It’s Money Week this week so let’s get right back to the basics of money – a budget. You can’t manage your money successfully without one. It’s a shame that so many people see it so negatively. One of the most common comments that I hear about making a budget, and the one thing that puts people off the idea of ever doing one, is that it is designed to make you stop spending money! But that is simply not true. A budget, at its simplest level, is about knowing how you spend money.
At the risk of teaching your granny to suck eggs this is pretty basic, but it is often the basics that trip us up when it comes to our money. I was talking recently with some Solicitors and we discovered that one had three gym memberships, because she had forgotten to cancel direct debits when she moved house, and another spent over £200 every month on coffee from a well-known coffee shop! Now the super-fit solicitor with three gyms was well impressed that she could cancel two memberships, stay fit and have more money to spend every month but the other, while surprised the figure was so high, was quite comfortable with his caffeine intake because he reckoned he earned enough to justify the expense!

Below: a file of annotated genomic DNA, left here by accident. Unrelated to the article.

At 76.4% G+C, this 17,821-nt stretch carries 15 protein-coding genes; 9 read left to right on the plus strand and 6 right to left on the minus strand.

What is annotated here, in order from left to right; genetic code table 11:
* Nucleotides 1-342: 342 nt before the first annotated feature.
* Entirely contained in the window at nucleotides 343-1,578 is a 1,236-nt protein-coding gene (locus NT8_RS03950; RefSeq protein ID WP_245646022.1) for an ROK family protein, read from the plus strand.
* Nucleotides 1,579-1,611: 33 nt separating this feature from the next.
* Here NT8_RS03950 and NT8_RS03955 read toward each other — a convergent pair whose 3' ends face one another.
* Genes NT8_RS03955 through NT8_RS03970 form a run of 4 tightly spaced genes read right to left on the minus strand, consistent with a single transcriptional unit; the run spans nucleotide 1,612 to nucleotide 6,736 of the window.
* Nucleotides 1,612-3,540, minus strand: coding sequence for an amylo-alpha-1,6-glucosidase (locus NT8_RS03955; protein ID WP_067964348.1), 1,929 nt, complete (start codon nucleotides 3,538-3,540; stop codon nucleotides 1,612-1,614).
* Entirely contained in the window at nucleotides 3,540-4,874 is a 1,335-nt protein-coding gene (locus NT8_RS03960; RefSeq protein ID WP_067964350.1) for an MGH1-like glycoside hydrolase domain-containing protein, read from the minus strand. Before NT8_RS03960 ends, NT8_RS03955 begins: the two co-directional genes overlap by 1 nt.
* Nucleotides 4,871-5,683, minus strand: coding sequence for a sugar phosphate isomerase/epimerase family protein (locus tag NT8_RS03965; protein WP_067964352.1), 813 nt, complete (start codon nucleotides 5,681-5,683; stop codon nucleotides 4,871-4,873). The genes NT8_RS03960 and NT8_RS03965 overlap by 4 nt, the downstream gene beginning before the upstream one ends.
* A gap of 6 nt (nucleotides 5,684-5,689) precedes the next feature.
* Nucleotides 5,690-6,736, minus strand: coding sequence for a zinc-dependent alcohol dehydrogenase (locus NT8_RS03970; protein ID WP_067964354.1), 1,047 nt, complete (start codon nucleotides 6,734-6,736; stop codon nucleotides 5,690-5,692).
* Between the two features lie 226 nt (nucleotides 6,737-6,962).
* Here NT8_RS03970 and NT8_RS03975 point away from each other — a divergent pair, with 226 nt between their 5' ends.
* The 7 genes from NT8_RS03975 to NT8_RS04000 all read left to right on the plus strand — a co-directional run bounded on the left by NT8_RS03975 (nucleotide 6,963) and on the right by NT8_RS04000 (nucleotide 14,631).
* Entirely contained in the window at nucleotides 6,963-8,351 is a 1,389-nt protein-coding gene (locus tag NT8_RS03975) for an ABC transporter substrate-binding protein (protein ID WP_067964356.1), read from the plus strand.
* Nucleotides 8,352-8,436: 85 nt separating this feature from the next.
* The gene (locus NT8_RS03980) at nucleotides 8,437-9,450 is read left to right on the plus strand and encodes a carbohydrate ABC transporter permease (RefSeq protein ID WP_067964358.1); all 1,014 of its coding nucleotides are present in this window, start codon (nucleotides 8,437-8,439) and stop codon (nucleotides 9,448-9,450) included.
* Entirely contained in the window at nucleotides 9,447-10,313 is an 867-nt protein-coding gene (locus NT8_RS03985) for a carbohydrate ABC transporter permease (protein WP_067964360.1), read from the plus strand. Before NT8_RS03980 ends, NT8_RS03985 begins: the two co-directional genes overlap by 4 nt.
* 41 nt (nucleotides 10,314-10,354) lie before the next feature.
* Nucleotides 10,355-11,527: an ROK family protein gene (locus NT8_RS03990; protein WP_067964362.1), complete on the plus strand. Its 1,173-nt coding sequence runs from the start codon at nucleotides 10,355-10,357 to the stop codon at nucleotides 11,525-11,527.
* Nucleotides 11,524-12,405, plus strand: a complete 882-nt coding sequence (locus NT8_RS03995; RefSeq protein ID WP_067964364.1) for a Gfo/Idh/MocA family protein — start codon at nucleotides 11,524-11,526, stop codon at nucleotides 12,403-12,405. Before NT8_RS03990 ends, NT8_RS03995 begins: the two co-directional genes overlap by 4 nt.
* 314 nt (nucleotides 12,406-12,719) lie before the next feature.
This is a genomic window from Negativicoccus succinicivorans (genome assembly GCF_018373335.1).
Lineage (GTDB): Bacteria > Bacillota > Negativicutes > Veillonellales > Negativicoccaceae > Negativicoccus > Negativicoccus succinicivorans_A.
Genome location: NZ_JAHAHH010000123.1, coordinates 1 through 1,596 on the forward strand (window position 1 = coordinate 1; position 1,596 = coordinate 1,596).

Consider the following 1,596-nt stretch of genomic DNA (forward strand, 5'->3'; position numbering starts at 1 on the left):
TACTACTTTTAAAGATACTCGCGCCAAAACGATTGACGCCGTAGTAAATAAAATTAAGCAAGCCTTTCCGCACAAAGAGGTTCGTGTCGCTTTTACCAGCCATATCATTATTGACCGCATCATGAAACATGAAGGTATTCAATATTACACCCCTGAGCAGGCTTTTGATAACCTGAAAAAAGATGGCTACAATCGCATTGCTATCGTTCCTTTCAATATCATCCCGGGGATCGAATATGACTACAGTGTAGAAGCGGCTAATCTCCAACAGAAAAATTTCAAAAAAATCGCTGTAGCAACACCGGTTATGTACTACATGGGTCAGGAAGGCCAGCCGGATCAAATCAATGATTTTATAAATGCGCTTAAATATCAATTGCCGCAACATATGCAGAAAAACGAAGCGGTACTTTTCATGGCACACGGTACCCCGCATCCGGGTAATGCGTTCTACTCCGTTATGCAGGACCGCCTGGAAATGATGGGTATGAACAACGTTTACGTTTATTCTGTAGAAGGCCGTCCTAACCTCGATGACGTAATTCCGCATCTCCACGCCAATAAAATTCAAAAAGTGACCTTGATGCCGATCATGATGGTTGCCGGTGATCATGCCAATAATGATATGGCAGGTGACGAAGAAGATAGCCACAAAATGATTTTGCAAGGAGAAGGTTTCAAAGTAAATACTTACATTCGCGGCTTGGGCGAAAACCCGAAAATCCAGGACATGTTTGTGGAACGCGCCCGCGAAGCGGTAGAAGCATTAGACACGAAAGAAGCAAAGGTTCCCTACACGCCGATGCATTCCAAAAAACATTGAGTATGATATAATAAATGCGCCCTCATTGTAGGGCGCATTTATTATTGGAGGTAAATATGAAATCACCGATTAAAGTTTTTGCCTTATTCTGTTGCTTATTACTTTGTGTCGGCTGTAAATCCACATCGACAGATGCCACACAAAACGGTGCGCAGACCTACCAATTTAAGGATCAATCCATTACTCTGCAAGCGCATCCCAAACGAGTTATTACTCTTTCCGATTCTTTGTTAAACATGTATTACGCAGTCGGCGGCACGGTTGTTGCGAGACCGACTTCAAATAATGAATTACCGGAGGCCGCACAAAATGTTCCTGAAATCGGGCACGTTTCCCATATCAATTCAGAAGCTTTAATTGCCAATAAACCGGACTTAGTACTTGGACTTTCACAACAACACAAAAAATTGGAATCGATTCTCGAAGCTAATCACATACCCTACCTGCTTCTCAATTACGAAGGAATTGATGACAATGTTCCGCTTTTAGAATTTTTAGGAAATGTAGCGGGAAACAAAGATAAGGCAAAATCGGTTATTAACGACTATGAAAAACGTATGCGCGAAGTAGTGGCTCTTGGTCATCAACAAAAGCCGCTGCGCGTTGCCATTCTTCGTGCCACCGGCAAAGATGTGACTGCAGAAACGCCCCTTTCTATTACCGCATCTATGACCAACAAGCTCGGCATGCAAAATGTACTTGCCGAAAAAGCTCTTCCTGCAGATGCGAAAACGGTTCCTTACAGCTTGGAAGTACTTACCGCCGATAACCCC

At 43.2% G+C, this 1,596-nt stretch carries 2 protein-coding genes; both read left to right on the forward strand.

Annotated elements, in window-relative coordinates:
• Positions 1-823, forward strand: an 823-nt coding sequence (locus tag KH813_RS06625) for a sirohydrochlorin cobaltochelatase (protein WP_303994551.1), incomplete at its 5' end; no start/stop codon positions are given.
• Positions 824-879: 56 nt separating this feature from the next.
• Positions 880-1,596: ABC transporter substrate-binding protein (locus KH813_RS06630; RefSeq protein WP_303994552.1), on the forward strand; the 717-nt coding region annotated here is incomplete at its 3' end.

The interesting thing here was that before I spoke to them they didn’t know about the multiple gym memberships or the expensive coffee habit. If fact they didn’t know an awful lot about how they spent their money every month – and in that they’re no different from the rest of us.
To start your budget keep an absolutely accurate note of everything you spend for a period of at least a month! The coffee on the way to work in the morning and the newspaper or magazine to read on the train, the sandwich and mars bar at lunchtime and the quick drink on the way home. Everything.
And be honest with yourself. You’re not doing this for me or your bank manager or your boss or your partner. And you’re not doing it because you are trying to figure out what bits you are going to have to cut out. You are doing it because the starting point in putting together a sensible budget, and hopefully avoiding debt, is to understand how you spend money.